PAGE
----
Bluebird Backcountry to Close Permanently After Three Seasons
Closure Is a Blow to Burgeoning Notion of Liftless Ski Areas
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#SkiTwitter has been an important part of The Storm’s growth, and I’ve built a large following on the app. But the site has become less reliable, from a technical point of view, over the past six to eight months. Morale has seemed low. Everyone seems annoyed at everyone else, all the time. I entered broadcast mode months ago, meaning I rarely read my @mentions or interact with anyone. I just drop links and leave.
So I was hyped when Threads debuted last week to immediate acclaim. The mood was jubilant, a community relieved to have a valid alternative to Twitter. Slopefillers documented the U.S. ski industry’s quick embrace of the platform. I joined myself. You can follow me here:
I’m not leaving Twitter. I’ve worked too hard on it. But I’m going to ride the Threads train as long as it’s still moving.
“I think almost any startup founder, what they would say is that you have these existential challenges and sometimes you can't solve them.”
Bluebird Backcountry, the 1,200-acre uphillers’ paradise lodged between Steamboat and the rest of the civilized ski world in northern Colorado, will permanently close, resort officials confirmed.
The center opened in 2020, amidst a Covid-driven surge in human-powered skiing and relentless and unprecedented crowds descending upon Colorado’s ski resorts. Despite these advantageous external forces, an affordable product, and a fist-bump rap from hard-to-please skiers and ski media, Bluebird’s operators could not establish a sustainable business model.
The culprits, according to a Bluebird press release, were lack of outside investors and the ski hill’s remote location.
“I think almost any startup founder, what they would say is that you have these existential challenges and sometimes you can't solve them,” Bluebird CEO and co-founder Jeff Woodward said in an interview with The Storm Skiing Journal. “And that's really, really challenging. But I hope that when you take a step back again, you're like, ‘this is amazing what we built and we proved it to the industry, and hopefully there's people who will follow in our footsteps.’ And we're really happy to help the people who want to follow in our footsteps.”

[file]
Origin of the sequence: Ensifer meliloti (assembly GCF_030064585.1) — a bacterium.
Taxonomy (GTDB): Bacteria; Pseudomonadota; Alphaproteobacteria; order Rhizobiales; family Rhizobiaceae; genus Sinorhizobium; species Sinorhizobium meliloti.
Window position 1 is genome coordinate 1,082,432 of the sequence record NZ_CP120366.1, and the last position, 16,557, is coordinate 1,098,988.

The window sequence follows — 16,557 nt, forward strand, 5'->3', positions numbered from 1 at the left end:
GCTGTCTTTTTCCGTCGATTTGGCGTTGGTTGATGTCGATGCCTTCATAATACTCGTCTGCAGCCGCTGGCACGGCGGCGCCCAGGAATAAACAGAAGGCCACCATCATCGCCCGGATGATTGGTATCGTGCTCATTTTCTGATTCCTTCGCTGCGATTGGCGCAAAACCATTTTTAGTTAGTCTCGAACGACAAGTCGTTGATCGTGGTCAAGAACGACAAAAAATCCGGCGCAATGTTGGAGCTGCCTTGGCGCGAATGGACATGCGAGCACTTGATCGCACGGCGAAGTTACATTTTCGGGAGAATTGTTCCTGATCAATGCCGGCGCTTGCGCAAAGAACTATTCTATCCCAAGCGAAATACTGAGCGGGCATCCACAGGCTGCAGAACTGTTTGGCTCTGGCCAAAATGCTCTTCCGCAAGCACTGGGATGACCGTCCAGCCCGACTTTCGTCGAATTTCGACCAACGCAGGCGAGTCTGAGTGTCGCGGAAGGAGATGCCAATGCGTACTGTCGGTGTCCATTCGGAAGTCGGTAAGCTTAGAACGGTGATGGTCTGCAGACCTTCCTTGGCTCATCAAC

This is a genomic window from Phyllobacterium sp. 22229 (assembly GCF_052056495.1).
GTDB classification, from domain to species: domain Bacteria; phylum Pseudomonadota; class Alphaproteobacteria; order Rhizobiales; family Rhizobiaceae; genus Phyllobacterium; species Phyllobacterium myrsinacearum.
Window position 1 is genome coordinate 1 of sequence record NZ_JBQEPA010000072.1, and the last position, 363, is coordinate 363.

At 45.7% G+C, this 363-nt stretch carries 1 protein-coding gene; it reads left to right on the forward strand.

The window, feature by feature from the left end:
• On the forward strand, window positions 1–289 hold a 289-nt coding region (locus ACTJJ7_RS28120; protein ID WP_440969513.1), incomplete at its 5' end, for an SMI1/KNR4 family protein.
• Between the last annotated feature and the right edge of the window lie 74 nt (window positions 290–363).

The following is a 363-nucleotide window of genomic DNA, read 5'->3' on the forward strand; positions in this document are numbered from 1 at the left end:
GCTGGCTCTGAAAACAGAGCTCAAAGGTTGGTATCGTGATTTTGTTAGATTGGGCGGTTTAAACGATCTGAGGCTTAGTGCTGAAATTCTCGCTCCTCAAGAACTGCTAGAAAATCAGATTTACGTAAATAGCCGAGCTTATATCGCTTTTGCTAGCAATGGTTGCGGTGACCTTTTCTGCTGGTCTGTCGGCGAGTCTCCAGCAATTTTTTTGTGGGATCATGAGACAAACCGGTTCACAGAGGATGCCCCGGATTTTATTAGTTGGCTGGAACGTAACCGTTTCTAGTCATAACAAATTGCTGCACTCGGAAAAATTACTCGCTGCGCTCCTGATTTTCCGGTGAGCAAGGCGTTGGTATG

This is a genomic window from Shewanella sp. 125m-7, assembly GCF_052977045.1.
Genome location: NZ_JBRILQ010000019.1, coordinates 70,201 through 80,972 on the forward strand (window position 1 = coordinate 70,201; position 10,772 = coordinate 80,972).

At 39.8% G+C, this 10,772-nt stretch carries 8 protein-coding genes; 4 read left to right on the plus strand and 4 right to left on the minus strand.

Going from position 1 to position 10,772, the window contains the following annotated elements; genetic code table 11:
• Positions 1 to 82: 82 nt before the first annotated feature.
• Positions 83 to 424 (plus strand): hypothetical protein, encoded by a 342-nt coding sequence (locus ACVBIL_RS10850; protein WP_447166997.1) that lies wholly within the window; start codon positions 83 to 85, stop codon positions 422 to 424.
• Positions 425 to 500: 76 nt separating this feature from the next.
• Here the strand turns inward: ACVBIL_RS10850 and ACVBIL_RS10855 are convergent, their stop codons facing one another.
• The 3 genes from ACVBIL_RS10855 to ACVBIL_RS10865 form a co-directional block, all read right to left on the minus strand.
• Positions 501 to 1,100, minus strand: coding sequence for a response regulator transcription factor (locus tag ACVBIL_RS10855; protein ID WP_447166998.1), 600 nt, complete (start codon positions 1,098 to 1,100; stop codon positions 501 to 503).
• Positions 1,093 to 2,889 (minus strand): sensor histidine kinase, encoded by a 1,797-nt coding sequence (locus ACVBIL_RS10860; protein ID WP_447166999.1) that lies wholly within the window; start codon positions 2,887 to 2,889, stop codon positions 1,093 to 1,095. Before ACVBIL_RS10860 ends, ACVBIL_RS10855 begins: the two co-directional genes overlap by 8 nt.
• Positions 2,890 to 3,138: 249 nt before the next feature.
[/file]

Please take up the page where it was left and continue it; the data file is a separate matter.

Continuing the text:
Bluebird fused the controlled environment and relative safety of a ski area with the grit and exhilaration of the uphill ski experience. The operating model, stripped of expensive chairlifts and resource-intensive snowmaking and grooming equipment, appeared to suit the current moment of reflexive opposition to mechanized development in the wilderness. For a moment, this patrolled, avalanche-controlled, low-infrastructure startup appeared to be a model for future ski area development in the United States.
So what happened? How and why did Bluebird fail? And what does its closure say about the potential for human-powered ski areas, and about the state of U.S. skiing in general? Was Bluebird ahead of its time, or proof-of-failed-concept, a confirmation that uphill skiing is a niche part of a niche sport whose appeal lies primarily in its lack of a lift ticket? Let’s take a look:
Below the paid subscriber jump: I really thought it would work, why it’s so hard to find land for a ski area, the future of lift-less ski areas, and much more.
A new era, disrupted
Let’s start here: I really thought it would work. As I wrote when Bluebird joined Indy Pass last summer:
Bluebird has a lot of the trappings of a lift-served ski area, with 28 marked runs and 11 marked skin tracks, making it a really solid place to dial your uphill kit and technique before throwing yourself out into the wilderness.
I haven’t really talked about this yet, but I think Bluebird may be the blueprint for re-igniting ski-area development in the vast American wilderness. The big Colorado resorts – other than Crested Butte and Telluride – have been at capacity for years. They keep building more and bigger lifts, but skiing needs a relief valve. One exists in the smaller ski areas that populate Colorado and are posting record business results, but in a growing state in a finally-growing sport, Bluebird shows us another way to do skiing.